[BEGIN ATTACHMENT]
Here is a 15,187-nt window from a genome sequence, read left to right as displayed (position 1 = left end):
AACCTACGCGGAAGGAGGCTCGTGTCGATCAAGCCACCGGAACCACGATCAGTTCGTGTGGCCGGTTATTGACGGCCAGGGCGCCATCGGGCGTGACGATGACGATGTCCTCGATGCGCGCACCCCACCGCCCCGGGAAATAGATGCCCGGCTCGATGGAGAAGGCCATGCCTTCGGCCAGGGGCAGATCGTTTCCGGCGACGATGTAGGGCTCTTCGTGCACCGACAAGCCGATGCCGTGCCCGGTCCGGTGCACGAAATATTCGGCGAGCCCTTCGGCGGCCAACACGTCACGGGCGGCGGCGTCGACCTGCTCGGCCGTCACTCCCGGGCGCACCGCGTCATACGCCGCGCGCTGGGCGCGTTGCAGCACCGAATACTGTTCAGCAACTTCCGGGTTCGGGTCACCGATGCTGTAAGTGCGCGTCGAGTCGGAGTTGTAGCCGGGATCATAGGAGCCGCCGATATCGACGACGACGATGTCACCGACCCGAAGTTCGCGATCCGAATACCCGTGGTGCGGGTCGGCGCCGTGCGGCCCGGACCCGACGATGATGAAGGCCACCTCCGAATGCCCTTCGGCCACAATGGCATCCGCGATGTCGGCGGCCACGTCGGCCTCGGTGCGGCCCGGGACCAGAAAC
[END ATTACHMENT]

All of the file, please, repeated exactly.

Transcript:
Here is a 15,187-nt window from a genome sequence, read left to right as displayed (position 1 = left end):
AACCTACGCGGAAGGAGGCTCGTGTCGATCAAGCCACCGGAACCACGATCAGTTCGTGTGGCCGGTTATTGACGGCCAGGGCGCCATCGGGCGTGACGATGACGATGTCCTCGATGCGCGCACCCCACCGCCCCGGGAAATAGATGCCCGGCTCGATGGAGAAGGCCATGCCTTCGGCCAGGGGCAGATCGTTTCCGGCGACGATGTAGGGCTCTTCGTGCACCGACAAGCCGATGCCGTGCCCGGTCCGGTGCACGAAATATTCGGCGAGCCCTTCGGCGGCCAACACGTCACGGGCGGCGGCGTCGACCTGCTCGGCCGTCACTCCCGGGCGCACCGCGTCATACGCCGCGCGCTGGGCGCGTTGCAGCACCGAATACTGTTCAGCAACTTCCGGGTTCGGGTCACCGATGCTGTAAGTGCGCGTCGAGTCGGAGTTGTAGCCGGGATCATAGGAGCCGCCGATATCGACGACGACGATGTCACCGACCCGAAGTTCGCGATCCGAATACCCGTGGTGCGGGTCGGCGCCGTGCGGCCCGGACCCGACGATGATGAAGGCCACCTCCGAATGCCCTTCGGCCACAATGGCATCCGCGATGTCGGCGGCCACGTCGGCCTCGGTGCGGCCCGGGACCAGAAAC